CBB: Survey shows checkoff support at 10-year high

by WLJ
Producer support for the $1-per-head beef checkoff program is at a 10-year high, with 73 percent of beef producers voicing approval of the Beef Checkoff Program in a January 2005 survey. That’s up from 70 percent in July 2004. Cattlemen’s Beef Board Chairman Nelson Curry told Cattle Industry Annual Convention participants that the new data shows a level of support for the beef checkoff that is unmatched since the early 90s, when approval levels were in the low 80-percent range. The new research further indicates that only 18 percent of cattlemen disapprove of the checkoff, while 9 percent are undecided or neutral. “The research results were positive on many levels,” said Curry, a Kentucky cattle producer. “Eighty percent of producers said they believe the beef checkoff had helped contribute to the positive trend in beef demand, 80 percent believe that the checkoff has value even when the cattle market is down, and 74 percent said they think the checkoff is a good value for the money invested. Conducted for the Cattlemen’s Beef Board by Aspen Media and Market Research, Boulder, CO, the telephone survey of a random sample of beef and dairy producers nationwide was completed between Dec. 19 and Jan. 8. It has a margin of error of plus or minus 2.8 percent. Aspen Media’s lead researcher Dan Hoffman said the increased support for the program could be attributed, at least in part, to its increased visibility in the news. Forty-one percent of producers had recently seen, read or heard something about the beef checkoff, up from 34 percent in the summer survey. “Many cattlemen are aware that the beef checkoff’s fate is in the hands of the U.S. Supreme Court,” said Hoffman. “That fact seems to have them paying more attention to their program.” Curry said he finds it “ironic that two negative issues have helped shine a beacon on the value of this program.” “First, BSE found in the U.S. and Canada has illustrated the need for a comprehensive public communications and crisis management effort,” Curry said. “And second, litigation challenging the Beef Checkoff Program is threatening to take away the crisis management program that we do have, as well as the promotional equity producers have in ‘Beef. It’s What’s For Dinner.’” Cattlemen also were asked to rank the importance of key Beef Checkoff Program areas. Listed were 10 strategic areas where checkoff dollars are focused to build demand for beef. Cattlemen ranked all of the strategies as important, but two were prioritized as particularly essential: maintaining consumer confidence in the safety of beef; and communicating beef’s nutritional value. Other important focus areas, as ranked by producer respondents, were: promoting beef’s enjoyment; promoting U.S. beef exports; new product development; working with retailers; working with restaurants; producer communications; product enhancement research; and consumer education and crisis response. On other fronts, the January data shows that producer optimism is at 78 percent, down slightly from July 2004 when 82 percent of respondents reported feeling optimistic about the direction of their industry. Results also indicate that 73 percent of producers consider themselves informed about the checkoff, up 5 percent from July 2004. The semi-annual survey of 1,225 producers is demographically representative of the various types of U.S. beef, veal and dairy operations in the United States, based on the 2002 Agricultural Census. “As a researcher,” Hoffman said, “I can say that these survey results provide a positive report card for the beef checkoff.” — WLJ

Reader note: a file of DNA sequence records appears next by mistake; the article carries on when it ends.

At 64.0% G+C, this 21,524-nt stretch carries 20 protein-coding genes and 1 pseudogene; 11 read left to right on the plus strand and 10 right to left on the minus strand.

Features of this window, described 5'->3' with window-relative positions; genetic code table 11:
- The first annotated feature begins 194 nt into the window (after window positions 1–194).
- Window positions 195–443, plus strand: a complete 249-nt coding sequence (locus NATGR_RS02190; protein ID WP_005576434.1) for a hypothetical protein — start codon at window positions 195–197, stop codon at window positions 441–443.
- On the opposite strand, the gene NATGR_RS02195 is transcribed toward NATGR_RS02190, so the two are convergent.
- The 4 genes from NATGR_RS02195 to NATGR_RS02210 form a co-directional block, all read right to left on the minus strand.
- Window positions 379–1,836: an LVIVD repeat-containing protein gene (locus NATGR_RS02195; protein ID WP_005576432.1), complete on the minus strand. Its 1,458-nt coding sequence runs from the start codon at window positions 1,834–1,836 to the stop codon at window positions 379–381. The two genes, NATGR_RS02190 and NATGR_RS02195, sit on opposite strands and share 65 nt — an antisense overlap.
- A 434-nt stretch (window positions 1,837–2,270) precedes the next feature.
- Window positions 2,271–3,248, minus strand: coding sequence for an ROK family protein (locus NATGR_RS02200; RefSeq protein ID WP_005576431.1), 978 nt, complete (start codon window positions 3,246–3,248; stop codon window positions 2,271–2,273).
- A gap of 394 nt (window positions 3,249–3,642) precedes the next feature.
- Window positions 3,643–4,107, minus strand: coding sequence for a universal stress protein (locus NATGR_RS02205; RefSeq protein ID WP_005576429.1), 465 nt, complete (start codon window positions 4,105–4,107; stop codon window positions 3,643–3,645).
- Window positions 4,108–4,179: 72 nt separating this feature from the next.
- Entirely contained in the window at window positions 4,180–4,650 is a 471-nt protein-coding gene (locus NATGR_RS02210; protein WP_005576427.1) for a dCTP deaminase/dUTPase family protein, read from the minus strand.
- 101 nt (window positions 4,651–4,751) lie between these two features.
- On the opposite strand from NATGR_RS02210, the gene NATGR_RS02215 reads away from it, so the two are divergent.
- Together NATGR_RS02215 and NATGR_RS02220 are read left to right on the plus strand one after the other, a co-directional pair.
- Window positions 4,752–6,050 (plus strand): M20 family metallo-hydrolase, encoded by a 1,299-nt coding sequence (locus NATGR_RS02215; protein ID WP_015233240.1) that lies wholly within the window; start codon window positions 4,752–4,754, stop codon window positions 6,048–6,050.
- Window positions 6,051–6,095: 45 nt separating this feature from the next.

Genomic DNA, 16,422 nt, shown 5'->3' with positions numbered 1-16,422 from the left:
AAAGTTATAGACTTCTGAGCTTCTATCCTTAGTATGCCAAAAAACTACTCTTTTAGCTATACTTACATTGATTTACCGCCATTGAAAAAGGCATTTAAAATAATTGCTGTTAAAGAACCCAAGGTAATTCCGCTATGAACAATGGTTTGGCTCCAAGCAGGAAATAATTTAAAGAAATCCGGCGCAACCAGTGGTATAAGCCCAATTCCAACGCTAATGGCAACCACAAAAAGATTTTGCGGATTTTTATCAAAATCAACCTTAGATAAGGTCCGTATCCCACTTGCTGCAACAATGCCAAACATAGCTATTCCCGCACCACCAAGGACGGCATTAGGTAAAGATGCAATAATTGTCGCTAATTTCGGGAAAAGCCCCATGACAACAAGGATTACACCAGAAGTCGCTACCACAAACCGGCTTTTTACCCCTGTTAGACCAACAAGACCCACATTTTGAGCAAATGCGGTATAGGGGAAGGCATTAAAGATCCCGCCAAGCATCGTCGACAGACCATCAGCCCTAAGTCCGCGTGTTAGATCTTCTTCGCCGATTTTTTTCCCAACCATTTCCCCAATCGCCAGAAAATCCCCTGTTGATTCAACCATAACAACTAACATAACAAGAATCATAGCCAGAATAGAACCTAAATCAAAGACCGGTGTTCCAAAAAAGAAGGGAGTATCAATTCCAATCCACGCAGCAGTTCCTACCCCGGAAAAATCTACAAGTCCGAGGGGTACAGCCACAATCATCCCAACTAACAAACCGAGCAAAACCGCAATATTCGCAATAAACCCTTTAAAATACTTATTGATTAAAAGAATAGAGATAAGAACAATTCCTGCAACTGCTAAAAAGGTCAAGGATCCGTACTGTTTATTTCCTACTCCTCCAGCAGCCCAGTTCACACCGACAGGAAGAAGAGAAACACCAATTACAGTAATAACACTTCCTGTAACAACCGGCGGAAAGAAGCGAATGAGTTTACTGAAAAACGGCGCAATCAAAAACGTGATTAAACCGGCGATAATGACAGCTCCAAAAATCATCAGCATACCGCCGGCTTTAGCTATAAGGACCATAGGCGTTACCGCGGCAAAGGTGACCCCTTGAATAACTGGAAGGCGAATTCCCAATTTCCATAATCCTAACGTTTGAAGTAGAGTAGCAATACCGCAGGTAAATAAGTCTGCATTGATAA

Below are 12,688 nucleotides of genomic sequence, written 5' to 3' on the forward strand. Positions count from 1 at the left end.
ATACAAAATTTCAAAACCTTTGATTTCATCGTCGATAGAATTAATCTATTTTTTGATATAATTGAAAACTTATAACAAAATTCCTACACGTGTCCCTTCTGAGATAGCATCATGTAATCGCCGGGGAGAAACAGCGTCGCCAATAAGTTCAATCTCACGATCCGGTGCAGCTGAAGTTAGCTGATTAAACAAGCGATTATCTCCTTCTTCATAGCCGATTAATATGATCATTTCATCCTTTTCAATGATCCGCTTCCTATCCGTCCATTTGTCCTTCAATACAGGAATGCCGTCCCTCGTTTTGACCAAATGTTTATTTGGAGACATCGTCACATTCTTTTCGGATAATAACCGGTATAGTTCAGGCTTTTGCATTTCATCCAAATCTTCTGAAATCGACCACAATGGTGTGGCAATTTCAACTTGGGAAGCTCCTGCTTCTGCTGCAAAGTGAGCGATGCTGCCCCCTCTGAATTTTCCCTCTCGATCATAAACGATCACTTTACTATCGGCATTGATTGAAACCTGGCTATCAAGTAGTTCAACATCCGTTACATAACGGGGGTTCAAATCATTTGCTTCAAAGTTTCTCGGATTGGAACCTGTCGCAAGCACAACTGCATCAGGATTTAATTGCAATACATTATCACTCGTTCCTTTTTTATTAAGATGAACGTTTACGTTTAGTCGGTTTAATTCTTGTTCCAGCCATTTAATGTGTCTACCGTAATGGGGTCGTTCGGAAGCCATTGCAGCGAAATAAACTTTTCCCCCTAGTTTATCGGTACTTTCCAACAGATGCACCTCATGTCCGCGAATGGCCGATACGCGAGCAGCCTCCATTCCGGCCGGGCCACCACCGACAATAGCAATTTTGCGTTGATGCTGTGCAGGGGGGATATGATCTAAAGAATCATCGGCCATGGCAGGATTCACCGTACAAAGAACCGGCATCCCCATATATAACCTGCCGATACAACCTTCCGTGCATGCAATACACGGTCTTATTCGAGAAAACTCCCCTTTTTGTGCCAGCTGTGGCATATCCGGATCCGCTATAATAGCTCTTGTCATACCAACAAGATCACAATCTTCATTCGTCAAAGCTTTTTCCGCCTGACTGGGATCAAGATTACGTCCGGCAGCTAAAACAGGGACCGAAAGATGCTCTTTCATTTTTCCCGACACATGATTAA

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Monday, February 14,2005

Common 1031 exchange questions answered

by WLJ